The Fed Insisted Silicon Valley Bank Posed No Risk to the Financial System
In 2021, the Fed approved a merger application from Silicon Valley Bank with Boston Private Bank and Trust, believing that the newly enlarged institution presented no danger to the financial system. After SVB’s collapse, the Fed is changing its tune.
Less than two years before Federal Reserve chairman Jerome Powell cited systemic risk as a justification to rescue Silicon Valley Bank (SVB)’s depositors, Powell approved the same bank’s merger application, insisting that the new, larger institution would present no significant danger to the wider financial system, according to documents reviewed by the Lever.
“SVB Group’s management has the experience and resources to ensure that the combined organization would operate in a safe and sound manner,” wrote Federal Reserve officials in June 2021, as they approved the company’s $900 million acquisition of Boston Private Bank and Trust. “The organization would not be a critical services provider or so interconnected with other firms or markets that it would pose significant risk to the financial system in the event of financial distress.”
All six members of the Federal Reserve Board voted to approve the merger.
Yet when financial distress hit twenty months later, the Federal Reserve Board unanimously voted, alongside the Federal Deposit Insurance Corporation (FDIC), to invoke the rare systemic risk exemption, giving the government the authority to guarantee Silicon Valley Bank’s uninsured deposits. The FDIC only insures up to $250,000 in each customer’s deposits, and more than 90 percent of SVB’s deposits were reportedly uninsured at the end of 2022.
On Monday, the Federal Reserve announced it will review its oversight of the bank leading up to its collapse.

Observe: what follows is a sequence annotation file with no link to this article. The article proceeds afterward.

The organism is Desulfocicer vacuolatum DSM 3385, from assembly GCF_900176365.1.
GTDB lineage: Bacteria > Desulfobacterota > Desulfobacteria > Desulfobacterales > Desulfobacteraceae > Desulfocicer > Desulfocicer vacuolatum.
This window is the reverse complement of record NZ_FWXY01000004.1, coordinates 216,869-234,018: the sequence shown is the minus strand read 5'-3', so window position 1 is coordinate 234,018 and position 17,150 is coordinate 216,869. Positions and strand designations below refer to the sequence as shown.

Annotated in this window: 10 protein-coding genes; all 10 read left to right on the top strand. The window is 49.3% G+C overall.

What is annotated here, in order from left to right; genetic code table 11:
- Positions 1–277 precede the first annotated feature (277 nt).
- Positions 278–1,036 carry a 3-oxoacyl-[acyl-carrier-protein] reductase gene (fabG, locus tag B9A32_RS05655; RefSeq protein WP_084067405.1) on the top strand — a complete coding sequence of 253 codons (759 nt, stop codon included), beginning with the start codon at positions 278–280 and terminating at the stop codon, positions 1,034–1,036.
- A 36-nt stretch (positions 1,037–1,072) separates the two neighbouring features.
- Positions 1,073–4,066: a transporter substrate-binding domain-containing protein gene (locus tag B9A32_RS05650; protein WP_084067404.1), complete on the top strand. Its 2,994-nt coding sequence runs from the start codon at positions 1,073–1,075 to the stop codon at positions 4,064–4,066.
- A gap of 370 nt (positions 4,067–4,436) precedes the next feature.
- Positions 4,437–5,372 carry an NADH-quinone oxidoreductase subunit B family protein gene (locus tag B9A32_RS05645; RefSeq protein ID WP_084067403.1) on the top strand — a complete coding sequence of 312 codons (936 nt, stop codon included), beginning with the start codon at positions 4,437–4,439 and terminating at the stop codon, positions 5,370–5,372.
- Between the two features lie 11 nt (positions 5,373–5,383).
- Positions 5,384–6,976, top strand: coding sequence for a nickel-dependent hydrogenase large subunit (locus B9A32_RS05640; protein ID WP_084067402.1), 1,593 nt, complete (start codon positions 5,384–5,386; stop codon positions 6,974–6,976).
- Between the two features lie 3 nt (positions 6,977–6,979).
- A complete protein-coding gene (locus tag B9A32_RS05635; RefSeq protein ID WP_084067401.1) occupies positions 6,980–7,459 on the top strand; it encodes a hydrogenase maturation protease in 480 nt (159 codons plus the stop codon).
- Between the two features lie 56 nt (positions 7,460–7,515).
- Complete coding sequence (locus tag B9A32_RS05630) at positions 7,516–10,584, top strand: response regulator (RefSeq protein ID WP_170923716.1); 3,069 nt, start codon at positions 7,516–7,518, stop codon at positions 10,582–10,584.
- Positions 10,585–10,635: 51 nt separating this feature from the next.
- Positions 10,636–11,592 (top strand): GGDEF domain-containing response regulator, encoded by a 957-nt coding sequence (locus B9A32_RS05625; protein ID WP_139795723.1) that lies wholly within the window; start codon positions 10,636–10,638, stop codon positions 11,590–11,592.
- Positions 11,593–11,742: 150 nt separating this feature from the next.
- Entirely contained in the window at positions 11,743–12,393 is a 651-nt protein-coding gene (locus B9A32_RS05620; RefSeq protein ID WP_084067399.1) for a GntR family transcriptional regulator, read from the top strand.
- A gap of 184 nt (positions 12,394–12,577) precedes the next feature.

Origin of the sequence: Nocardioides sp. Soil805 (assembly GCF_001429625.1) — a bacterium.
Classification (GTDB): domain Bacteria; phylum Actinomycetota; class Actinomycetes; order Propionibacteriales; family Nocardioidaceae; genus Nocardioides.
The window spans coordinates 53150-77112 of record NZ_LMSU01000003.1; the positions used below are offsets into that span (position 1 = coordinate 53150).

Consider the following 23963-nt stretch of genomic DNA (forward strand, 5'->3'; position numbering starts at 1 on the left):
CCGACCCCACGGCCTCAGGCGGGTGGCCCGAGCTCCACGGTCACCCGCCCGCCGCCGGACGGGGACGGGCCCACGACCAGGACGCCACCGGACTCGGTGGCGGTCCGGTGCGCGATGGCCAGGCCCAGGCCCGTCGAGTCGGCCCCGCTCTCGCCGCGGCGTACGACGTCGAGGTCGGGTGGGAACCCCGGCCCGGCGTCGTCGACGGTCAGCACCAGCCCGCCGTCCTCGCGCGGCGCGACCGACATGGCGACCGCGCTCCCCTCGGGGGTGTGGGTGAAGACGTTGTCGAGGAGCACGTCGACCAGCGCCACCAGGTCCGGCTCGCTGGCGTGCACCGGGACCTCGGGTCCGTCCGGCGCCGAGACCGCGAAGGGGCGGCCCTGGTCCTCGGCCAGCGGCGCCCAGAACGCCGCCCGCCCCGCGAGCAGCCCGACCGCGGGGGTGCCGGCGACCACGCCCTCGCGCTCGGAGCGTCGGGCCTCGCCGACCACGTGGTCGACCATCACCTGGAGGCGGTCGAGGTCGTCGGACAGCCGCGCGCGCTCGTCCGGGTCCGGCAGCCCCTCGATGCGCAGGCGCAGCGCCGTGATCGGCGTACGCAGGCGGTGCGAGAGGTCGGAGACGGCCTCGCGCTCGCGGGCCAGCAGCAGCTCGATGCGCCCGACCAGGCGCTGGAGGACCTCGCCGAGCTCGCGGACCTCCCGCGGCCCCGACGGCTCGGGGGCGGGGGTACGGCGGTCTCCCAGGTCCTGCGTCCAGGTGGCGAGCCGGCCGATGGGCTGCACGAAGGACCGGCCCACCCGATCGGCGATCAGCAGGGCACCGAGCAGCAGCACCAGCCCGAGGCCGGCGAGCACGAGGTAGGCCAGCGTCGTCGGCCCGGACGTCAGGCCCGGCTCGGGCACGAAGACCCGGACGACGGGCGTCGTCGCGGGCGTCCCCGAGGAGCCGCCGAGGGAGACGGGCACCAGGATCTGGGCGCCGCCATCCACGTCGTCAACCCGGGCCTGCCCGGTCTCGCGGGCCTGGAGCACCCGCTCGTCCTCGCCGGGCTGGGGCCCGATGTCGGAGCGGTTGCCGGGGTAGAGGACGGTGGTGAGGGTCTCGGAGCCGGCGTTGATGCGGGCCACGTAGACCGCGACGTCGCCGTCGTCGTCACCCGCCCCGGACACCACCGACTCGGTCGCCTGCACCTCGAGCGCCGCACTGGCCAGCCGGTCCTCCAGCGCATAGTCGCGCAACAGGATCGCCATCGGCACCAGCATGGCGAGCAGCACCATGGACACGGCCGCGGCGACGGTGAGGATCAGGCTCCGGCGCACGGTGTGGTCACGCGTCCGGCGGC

“The events surrounding Silicon Valley Bank demand a thorough, transparent, and swift review by the Federal Reserve,” Powell said in a statement.
Fed vice chair Michael Barr added, “We need to have humility, and conduct a careful and thorough review of how we supervised and regulated this firm, and what we should learn from this experience.”
Powell’s Record Deregulating SVB
Powell backed SVB’s request for merger approval despite one major shareholder warning against the transaction, arguing that SVB was vastly overvalued and faced headwinds.
The Fed’s support for the SVB merger — and the assertion that the bank would pose no systemic risk — followed Powell leading or signing off on other deregulatory moves that may have enabled SVB’s rapid collapse.
Under Powell, the Fed in 2019 sided with bank lobbyists and implemented a “tailoring rule,” which loosened oversight of banks of SVB’s size, including by lifting liquidity requirements, reducing the scope and frequency of stress tests, and allowing those banks to opt out of reporting expected losses.
The following year, Powell moved to exempt banks’ venture capital investments from the Volcker Rule, which is aimed at preventing federally insured banks from using deposits to invest in risky assets.
SVB, which made substantial venture capital investments, had been pushing for that exemption since before the Volcker Rule went into effect in 2015. The Federal Reserve had separately approved a five-year extension for SVB to come into compliance with the Volcker Rule in 2017.
Beyond the deregulation, the Federal Reserve was also the primary entity tasked with supervising the bank and spotting warning signs.
“The Fed has much more and superior knowledge, information, expertise, and access to banks than short sellers, rating agencies, and the media, yet they all appear to have done a much better job at identifying the very serious risks at SVB than the Fed,” said the nonprofit Better Markets in a statement calling for an independent investigation of the central bank’s conduct in the lead-up to SVB’s collapse.
The Federal Reserve Bank of San Francisco was SVB’s primary supervisor. Gregory Becker, CEO of SVB, was elected to the San Francisco Fed board of directors in 2019, as one of the banking representatives. He left the board last Friday.
Sen. Elizabeth Warren (D-MA) said that Powell should not be involved in the Fed’s review of its oversight of SVB, given his role in creating the conditions for the bank’s collapse.
“Fed chair Powell’s actions to allow big banks like Silicon Valley Bank to boost their profits by loading up on risk directly contributed to these bank failures,” Warren said in a statement Tuesday.